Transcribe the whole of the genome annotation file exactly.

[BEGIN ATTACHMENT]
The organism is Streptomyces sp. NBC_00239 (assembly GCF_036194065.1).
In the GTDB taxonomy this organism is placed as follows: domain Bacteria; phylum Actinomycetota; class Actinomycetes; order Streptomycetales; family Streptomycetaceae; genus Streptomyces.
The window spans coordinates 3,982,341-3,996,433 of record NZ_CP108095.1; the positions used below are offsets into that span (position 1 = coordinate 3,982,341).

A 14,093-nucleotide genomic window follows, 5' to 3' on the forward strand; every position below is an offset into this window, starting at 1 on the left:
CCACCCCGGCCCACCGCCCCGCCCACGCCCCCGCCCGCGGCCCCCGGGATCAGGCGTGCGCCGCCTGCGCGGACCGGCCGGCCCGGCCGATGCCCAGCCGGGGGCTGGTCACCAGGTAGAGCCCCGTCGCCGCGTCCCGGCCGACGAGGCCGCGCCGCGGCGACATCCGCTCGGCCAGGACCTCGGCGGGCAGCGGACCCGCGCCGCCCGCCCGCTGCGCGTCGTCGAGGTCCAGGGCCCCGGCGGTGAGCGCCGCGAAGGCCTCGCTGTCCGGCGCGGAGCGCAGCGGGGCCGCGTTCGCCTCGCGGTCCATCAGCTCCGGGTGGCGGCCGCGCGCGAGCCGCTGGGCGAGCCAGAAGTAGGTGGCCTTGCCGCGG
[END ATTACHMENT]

The organism is Streptomyces sp. NBC_00239 (assembly GCF_036194065.1).
In the GTDB taxonomy this organism is placed as follows: domain Bacteria; phylum Actinomycetota; class Actinomycetes; order Streptomycetales; family Streptomycetaceae; genus Streptomyces.
The window spans coordinates 3,982,341-3,996,433 of record NZ_CP108095.1; the positions used below are offsets into that span (position 1 = coordinate 3,982,341).

A 14,093-nucleotide genomic window follows, 5' to 3' on the forward strand; every position below is an offset into this window, starting at 1 on the left:
CCACCCCGGCCCACCGCCCCGCCCACGCCCCCGCCCGCGGCCCCCGGGATCAGGCGTGCGCCGCCTGCGCGGACCGGCCGGCCCGGCCGATGCCCAGCCGGGGGCTGGTCACCAGGTAGAGCCCCGTCGCCGCGTCCCGGCCGACGAGGCCGCGCCGCGGCGACATCCGCTCGGCCAGGACCTCGGCGGGCAGCGGACCCGCGCCGCCCGCCCGCTGCGCGTCGTCGAGGTCCAGGGCCCCGGCGGTGAGCGCCGCGAAGGCCTCGCTGTCCGGCGCGGAGCGCAGCGGGGCCGCGTTCGCCTCGCGGTCCATCAGCTCCGGGTGGCGGCCGCGCGCGAGCCGCTGGGCGAGCCAGAAGTAGGTGGCCTTGCCGCGG